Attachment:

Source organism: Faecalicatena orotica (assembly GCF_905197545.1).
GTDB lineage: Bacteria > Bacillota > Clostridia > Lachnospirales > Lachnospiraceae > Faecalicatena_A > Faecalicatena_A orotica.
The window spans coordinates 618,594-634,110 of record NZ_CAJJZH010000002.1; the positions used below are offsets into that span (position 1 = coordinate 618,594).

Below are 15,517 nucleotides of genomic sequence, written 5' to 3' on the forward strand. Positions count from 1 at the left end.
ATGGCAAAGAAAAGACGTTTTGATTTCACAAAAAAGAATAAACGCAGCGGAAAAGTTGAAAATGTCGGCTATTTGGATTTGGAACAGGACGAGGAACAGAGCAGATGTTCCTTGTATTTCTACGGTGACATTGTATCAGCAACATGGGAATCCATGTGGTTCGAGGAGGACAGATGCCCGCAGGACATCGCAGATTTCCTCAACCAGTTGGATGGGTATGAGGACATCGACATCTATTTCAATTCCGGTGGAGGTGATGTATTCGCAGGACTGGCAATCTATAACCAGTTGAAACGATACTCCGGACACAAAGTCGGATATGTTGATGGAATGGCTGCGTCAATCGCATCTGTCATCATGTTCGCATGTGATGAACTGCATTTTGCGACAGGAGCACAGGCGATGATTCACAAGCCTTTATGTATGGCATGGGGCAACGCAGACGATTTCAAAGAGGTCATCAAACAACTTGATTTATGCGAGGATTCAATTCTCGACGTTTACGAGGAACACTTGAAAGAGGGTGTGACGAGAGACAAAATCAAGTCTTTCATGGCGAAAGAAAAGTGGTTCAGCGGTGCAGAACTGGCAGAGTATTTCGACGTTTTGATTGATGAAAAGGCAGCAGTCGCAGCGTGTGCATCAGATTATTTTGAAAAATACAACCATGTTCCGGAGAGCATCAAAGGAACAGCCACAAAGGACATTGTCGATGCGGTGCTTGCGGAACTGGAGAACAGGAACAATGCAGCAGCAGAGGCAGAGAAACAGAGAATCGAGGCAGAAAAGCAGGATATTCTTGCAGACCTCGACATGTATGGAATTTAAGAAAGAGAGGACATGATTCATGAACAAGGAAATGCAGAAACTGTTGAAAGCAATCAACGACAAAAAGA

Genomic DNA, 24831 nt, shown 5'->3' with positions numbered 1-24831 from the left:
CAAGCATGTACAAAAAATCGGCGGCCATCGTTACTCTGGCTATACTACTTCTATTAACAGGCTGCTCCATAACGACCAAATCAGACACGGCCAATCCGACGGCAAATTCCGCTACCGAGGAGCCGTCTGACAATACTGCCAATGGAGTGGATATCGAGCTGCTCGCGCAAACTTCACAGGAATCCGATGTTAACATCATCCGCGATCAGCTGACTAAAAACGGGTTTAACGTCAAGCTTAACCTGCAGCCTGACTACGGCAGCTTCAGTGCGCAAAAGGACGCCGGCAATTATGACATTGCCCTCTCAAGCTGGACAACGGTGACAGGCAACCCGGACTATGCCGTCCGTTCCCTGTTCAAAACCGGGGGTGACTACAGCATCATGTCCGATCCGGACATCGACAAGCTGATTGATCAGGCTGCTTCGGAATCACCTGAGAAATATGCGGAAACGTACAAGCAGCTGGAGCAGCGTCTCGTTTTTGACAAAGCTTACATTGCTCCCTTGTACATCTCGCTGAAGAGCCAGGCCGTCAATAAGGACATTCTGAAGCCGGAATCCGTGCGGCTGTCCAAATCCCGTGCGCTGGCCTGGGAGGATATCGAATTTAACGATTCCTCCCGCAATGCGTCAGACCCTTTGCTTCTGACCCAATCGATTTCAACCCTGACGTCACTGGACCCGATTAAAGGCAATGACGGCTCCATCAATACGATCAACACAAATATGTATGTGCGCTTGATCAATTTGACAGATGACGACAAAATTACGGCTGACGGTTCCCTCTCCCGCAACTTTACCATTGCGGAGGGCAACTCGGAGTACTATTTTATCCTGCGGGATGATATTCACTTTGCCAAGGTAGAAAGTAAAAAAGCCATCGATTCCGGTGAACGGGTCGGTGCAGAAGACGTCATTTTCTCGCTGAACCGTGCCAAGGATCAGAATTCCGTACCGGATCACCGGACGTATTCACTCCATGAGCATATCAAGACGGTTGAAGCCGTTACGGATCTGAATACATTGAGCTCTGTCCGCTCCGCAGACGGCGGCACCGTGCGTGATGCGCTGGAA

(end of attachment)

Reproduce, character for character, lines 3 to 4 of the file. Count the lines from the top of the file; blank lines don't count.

The window spans coordinates 618,594-634,110 of record NZ_CAJJZH010000002.1; the positions used below are offsets into that span (position 1 = coordinate 618,594).

Below are 15,517 nucleotides of genomic sequence, written 5' to 3' on the forward strand. Positions count from 1 at the left end.